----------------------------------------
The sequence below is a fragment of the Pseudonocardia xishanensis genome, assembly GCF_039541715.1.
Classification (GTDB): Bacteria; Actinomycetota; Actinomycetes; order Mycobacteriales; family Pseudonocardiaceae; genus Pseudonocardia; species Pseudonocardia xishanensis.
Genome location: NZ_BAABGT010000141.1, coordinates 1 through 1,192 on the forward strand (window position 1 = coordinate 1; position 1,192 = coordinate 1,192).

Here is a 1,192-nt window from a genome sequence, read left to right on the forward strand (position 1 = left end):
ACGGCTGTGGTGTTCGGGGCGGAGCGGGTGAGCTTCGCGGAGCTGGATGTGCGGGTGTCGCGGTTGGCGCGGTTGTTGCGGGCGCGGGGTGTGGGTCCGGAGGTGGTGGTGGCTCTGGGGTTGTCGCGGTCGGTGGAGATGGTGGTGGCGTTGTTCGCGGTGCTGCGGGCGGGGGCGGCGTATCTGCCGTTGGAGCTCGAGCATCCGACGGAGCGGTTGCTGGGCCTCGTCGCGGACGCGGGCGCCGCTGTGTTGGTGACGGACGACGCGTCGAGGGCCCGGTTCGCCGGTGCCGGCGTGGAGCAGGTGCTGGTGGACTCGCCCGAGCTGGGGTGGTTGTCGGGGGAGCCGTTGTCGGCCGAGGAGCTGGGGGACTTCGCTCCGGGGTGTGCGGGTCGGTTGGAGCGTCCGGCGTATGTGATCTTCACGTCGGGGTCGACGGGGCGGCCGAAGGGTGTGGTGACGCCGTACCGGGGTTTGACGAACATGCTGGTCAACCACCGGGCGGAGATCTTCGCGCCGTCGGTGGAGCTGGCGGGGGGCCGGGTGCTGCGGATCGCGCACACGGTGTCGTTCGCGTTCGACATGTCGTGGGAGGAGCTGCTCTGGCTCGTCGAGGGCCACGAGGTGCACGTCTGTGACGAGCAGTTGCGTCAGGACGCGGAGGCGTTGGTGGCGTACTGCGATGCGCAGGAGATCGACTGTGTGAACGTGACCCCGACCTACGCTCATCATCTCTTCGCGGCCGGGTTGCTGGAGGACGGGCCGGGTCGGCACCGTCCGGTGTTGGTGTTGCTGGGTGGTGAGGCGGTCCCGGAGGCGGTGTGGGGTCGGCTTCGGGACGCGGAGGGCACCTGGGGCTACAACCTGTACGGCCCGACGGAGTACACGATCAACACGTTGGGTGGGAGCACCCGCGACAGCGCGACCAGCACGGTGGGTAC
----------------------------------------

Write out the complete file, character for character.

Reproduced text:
The sequence below is a fragment of the Pseudonocardia xishanensis genome, assembly GCF_039541715.1.
Classification (GTDB): Bacteria; Actinomycetota; Actinomycetes; order Mycobacteriales; family Pseudonocardiaceae; genus Pseudonocardia; species Pseudonocardia xishanensis.
Genome location: NZ_BAABGT010000141.1, coordinates 1 through 1,192 on the forward strand (window position 1 = coordinate 1; position 1,192 = coordinate 1,192).

Here is a 1,192-nt window from a genome sequence, read left to right on the forward strand (position 1 = left end):
ACGGCTGTGGTGTTCGGGGCGGAGCGGGTGAGCTTCGCGGAGCTGGATGTGCGGGTGTCGCGGTTGGCGCGGTTGTTGCGGGCGCGGGGTGTGGGTCCGGAGGTGGTGGTGGCTCTGGGGTTGTCGCGGTCGGTGGAGATGGTGGTGGCGTTGTTCGCGGTGCTGCGGGCGGGGGCGGCGTATCTGCCGTTGGAGCTCGAGCATCCGACGGAGCGGTTGCTGGGCCTCGTCGCGGACGCGGGCGCCGCTGTGTTGGTGACGGACGACGCGTCGAGGGCCCGGTTCGCCGGTGCCGGCGTGGAGCAGGTGCTGGTGGACTCGCCCGAGCTGGGGTGGTTGTCGGGGGAGCCGTTGTCGGCCGAGGAGCTGGGGGACTTCGCTCCGGGGTGTGCGGGTCGGTTGGAGCGTCCGGCGTATGTGATCTTCACGTCGGGGTCGACGGGGCGGCCGAAGGGTGTGGTGACGCCGTACCGGGGTTTGACGAACATGCTGGTCAACCACCGGGCGGAGATCTTCGCGCCGTCGGTGGAGCTGGCGGGGGGCCGGGTGCTGCGGATCGCGCACACGGTGTCGTTCGCGTTCGACATGTCGTGGGAGGAGCTGCTCTGGCTCGTCGAGGGCCACGAGGTGCACGTCTGTGACGAGCAGTTGCGTCAGGACGCGGAGGCGTTGGTGGCGTACTGCGATGCGCAGGAGATCGACTGTGTGAACGTGACCCCGACCTACGCTCATCATCTCTTCGCGGCCGGGTTGCTGGAGGACGGGCCGGGTCGGCACCGTCCGGTGTTGGTGTTGCTGGGTGGTGAGGCGGTCCCGGAGGCGGTGTGGGGTCGGCTTCGGGACGCGGAGGGCACCTGGGGCTACAACCTGTACGGCCCGACGGAGTACACGATCAACACGTTGGGTGGGAGCACCCGCGACAGCGCGACCAGCACGGTGGGTAC